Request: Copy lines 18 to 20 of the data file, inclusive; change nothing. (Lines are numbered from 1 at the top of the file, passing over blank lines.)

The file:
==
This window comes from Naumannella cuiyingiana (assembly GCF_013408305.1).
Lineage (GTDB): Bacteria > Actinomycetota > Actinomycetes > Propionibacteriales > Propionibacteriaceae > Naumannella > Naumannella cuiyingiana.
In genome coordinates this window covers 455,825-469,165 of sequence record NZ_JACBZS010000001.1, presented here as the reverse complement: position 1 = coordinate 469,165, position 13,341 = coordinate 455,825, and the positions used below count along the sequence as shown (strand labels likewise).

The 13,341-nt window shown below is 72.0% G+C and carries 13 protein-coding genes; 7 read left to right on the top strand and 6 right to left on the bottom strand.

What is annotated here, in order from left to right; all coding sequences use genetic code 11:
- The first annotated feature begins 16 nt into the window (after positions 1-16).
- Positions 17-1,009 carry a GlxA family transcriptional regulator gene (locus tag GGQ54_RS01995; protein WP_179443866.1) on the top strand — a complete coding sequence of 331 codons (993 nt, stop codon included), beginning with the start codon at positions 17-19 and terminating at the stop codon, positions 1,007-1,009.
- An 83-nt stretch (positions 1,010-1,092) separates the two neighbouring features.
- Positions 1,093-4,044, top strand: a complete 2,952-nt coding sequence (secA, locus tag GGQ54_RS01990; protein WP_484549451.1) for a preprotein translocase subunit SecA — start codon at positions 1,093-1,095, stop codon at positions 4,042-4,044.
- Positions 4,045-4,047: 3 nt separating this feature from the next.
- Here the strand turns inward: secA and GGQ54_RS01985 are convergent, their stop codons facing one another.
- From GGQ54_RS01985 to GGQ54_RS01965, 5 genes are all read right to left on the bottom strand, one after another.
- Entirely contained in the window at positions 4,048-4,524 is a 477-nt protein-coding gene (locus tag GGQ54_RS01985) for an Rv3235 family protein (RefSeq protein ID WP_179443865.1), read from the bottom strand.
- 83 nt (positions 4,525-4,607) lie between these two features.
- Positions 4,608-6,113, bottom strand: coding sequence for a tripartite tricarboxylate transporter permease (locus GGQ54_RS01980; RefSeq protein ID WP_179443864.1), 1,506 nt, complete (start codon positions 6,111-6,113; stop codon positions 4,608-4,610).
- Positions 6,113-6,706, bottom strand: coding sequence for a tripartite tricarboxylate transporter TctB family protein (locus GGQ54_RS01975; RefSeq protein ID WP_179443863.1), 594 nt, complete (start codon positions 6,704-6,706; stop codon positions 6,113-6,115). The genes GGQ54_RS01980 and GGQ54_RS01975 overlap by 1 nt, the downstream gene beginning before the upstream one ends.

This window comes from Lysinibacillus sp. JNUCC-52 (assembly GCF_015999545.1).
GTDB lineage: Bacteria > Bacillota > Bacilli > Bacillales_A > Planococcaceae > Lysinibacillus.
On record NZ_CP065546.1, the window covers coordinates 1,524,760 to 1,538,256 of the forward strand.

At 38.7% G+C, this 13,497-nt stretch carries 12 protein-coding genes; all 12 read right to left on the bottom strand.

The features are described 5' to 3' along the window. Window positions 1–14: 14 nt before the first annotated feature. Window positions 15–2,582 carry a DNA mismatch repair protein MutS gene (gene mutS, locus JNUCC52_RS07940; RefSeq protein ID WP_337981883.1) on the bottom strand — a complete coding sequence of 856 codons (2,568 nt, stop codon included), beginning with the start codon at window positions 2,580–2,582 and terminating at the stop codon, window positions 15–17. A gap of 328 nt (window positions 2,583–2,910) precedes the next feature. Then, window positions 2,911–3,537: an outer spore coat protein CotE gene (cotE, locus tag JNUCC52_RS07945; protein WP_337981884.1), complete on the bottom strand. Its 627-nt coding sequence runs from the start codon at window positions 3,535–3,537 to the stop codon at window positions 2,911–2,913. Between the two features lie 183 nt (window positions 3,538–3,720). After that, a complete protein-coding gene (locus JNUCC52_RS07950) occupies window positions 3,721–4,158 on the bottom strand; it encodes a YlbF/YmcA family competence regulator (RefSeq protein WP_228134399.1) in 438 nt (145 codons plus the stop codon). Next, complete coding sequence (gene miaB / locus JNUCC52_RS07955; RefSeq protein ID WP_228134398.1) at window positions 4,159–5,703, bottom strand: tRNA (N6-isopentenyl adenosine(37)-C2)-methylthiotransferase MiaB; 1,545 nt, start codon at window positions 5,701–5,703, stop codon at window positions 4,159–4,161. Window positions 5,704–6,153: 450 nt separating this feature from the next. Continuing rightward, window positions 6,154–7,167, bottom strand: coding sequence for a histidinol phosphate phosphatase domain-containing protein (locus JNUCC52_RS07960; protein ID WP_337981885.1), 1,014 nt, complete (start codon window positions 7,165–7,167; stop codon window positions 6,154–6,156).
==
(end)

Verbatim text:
GTDB lineage: Bacteria > Bacillota > Bacilli > Bacillales_A > Planococcaceae > Lysinibacillus.
On record NZ_CP065546.1, the window covers coordinates 1,524,760 to 1,538,256 of the forward strand.

At 38.7% G+C, this 13,497-nt stretch carries 12 protein-coding genes; all 12 read right to left on the bottom strand.